Political & economic relations
EU-Bangladesh institutional relations date back to 1973 and have developed over the years
The European Community (EC) had established diplomatic relations with Bangladesh in 1973. Some nine years later, an office of the European Commission was established in Dhaka, which was upgraded to a full-fledged Delegation in 1989.
On 22 May 2000, the European Community and the People’s Republic of Bangladesh signed the EC-Bangladesh Co-operation Agreement of 2001 , on Partnership and Development, which covered co-operation in trade and economic development, human rights, good governance and the environment.
The European Union has been maintaining a strong presence in the areas of economic development, human rights, good governance and the environment in Bangladesh and in 2011, the European Union was among the three biggest donors of grant finance to this country, with an estimated contribution of €500 million. Under the Multiannual Indicative Programme (MIP) 2014-2020 , the EU has committed new grants up to €690 million.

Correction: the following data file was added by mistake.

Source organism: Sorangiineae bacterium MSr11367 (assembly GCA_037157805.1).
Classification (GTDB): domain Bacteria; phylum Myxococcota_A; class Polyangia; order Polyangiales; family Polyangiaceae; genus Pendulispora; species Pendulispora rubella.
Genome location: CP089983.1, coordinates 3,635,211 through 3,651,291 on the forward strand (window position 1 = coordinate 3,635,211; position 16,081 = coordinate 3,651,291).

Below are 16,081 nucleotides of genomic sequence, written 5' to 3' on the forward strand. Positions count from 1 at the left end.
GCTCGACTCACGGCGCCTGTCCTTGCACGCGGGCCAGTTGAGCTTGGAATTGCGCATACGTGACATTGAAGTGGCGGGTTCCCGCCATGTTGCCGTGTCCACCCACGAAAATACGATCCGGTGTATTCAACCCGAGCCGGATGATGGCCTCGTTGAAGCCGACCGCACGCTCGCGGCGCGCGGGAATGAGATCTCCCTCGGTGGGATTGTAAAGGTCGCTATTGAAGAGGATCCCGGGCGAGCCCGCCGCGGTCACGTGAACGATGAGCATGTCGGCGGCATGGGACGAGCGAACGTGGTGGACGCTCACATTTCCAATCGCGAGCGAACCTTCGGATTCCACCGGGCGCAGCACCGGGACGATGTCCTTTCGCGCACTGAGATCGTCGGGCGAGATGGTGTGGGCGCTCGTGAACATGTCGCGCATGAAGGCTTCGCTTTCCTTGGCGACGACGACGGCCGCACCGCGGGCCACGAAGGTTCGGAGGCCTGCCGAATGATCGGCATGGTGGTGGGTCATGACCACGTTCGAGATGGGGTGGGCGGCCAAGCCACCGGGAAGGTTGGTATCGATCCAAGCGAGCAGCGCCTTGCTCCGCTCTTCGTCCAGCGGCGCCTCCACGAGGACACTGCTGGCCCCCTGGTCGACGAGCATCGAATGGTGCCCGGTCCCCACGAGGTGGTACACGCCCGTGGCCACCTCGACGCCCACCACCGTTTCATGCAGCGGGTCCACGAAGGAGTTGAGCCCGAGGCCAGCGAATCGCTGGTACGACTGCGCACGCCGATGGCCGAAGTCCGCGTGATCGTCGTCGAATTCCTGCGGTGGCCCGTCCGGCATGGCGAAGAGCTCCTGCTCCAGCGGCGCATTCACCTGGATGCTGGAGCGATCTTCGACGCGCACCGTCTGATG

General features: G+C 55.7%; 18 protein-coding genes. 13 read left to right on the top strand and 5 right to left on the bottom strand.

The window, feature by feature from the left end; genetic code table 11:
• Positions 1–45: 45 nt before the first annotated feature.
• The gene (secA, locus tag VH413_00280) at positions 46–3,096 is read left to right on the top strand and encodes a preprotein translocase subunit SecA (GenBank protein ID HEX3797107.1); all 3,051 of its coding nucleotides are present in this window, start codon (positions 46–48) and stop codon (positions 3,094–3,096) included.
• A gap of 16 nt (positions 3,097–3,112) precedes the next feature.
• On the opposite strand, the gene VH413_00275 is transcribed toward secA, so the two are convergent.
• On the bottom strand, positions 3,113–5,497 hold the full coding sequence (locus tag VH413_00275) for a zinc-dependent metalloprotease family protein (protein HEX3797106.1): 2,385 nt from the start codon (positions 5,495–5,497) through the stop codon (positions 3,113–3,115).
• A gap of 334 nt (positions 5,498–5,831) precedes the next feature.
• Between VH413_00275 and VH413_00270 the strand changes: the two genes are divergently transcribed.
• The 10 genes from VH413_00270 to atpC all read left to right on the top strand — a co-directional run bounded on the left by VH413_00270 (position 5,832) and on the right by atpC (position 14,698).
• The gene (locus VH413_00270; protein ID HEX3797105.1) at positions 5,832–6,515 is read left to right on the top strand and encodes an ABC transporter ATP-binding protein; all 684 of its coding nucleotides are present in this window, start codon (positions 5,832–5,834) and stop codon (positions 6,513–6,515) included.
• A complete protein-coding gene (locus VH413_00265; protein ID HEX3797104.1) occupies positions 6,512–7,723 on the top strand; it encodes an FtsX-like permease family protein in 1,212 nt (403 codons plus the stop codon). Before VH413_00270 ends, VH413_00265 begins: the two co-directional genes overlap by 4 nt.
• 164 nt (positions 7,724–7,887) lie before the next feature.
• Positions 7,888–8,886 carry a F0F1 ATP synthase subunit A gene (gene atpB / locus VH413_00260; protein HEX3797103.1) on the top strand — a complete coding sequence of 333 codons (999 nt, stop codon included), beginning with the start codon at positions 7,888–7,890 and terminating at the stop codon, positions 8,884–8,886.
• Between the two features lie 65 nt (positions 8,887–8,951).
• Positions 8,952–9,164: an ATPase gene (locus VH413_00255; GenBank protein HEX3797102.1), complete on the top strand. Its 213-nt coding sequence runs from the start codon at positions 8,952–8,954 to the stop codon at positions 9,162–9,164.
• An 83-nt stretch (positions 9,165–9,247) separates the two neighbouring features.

In the areas of trade, more than half of Bangladesh’s total exports today go to the EU. The latest figures of Bangladesh Bank show that from January to March in 2016, Bangladesh earned 55.5 percent of its export receipts from the EU market. Bangladesh's robust trade growth in the EU is due to the most preferential trade arrangement granted unilaterally by the EU to LDCs, known as the "Everything but Arms" (EBA) scheme. Bangladesh now enjoys a significant trade surplus with the EU (Bangladesh-EU Trade statistics).
The EU is broadly supportive of the Government's reform agenda, and emphasises the need for it to deliver on its promises and to ensure compliance with Bangladesh’s human rights obligations.